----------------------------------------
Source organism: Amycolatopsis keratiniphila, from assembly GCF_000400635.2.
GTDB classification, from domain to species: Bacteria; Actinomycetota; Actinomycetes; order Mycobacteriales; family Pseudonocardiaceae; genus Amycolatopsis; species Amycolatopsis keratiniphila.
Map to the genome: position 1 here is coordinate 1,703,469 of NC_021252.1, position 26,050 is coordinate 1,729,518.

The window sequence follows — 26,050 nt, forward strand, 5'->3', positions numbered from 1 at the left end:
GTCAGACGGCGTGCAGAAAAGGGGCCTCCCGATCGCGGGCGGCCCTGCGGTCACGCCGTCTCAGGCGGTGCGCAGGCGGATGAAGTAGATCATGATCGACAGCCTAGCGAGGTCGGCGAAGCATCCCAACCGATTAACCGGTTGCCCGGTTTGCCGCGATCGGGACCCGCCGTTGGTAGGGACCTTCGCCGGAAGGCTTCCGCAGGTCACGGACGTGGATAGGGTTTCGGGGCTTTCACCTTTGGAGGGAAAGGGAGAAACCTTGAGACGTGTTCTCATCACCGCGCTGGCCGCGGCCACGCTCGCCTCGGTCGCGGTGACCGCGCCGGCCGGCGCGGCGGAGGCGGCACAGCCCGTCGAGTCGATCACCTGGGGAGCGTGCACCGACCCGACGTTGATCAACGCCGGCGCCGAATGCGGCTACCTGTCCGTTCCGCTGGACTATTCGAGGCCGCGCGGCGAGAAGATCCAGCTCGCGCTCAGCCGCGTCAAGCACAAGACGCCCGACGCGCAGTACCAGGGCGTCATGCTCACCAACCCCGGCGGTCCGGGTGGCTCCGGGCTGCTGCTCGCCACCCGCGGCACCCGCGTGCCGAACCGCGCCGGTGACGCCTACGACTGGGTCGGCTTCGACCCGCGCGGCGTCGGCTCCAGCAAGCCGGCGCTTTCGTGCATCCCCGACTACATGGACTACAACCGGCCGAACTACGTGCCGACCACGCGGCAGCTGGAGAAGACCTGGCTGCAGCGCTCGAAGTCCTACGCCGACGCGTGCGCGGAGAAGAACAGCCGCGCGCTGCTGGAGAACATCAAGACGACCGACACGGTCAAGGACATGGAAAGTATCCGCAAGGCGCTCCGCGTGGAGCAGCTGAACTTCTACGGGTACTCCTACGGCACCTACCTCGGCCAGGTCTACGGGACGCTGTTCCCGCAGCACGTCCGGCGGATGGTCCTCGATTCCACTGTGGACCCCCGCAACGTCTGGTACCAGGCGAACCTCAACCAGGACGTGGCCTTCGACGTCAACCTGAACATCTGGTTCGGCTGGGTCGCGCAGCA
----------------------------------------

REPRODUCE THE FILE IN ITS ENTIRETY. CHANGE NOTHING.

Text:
Source organism: Amycolatopsis keratiniphila, from assembly GCF_000400635.2.
GTDB classification, from domain to species: Bacteria; Actinomycetota; Actinomycetes; order Mycobacteriales; family Pseudonocardiaceae; genus Amycolatopsis; species Amycolatopsis keratiniphila.
Map to the genome: position 1 here is coordinate 1,703,469 of NC_021252.1, position 26,050 is coordinate 1,729,518.

The window sequence follows — 26,050 nt, forward strand, 5'->3', positions numbered from 1 at the left end:
GTCAGACGGCGTGCAGAAAAGGGGCCTCCCGATCGCGGGCGGCCCTGCGGTCACGCCGTCTCAGGCGGTGCGCAGGCGGATGAAGTAGATCATGATCGACAGCCTAGCGAGGTCGGCGAAGCATCCCAACCGATTAACCGGTTGCCCGGTTTGCCGCGATCGGGACCCGCCGTTGGTAGGGACCTTCGCCGGAAGGCTTCCGCAGGTCACGGACGTGGATAGGGTTTCGGGGCTTTCACCTTTGGAGGGAAAGGGAGAAACCTTGAGACGTGTTCTCATCACCGCGCTGGCCGCGGCCACGCTCGCCTCGGTCGCGGTGACCGCGCCGGCCGGCGCGGCGGAGGCGGCACAGCCCGTCGAGTCGATCACCTGGGGAGCGTGCACCGACCCGACGTTGATCAACGCCGGCGCCGAATGCGGCTACCTGTCCGTTCCGCTGGACTATTCGAGGCCGCGCGGCGAGAAGATCCAGCTCGCGCTCAGCCGCGTCAAGCACAAGACGCCCGACGCGCAGTACCAGGGCGTCATGCTCACCAACCCCGGCGGTCCGGGTGGCTCCGGGCTGCTGCTCGCCACCCGCGGCACCCGCGTGCCGAACCGCGCCGGTGACGCCTACGACTGGGTCGGCTTCGACCCGCGCGGCGTCGGCTCCAGCAAGCCGGCGCTTTCGTGCATCCCCGACTACATGGACTACAACCGGCCGAACTACGTGCCGACCACGCGGCAGCTGGAGAAGACCTGGCTGCAGCGCTCGAAGTCCTACGCCGACGCGTGCGCGGAGAAGAACAGCCGCGCGCTGCTGGAGAACATCAAGACGACCGACACGGTCAAGGACATGGAAAGTATCCGCAAGGCGCTCCGCGTGGAGCAGCTGAACTTCTACGGGTACTCCTACGGCACCTACCTCGGCCAGGTCTACGGGACGCTGTTCCCGCAGCACGTCCGGCGGATGGTCCTCGATTCCACTGTGGACCCCCGCAACGTCTGGTACCAGGCGAACCTCAACCAGGACGTGGCCTTCGACGTCAACCTGAACATCTGGTTCGGCTGGGTCGCGCAGCA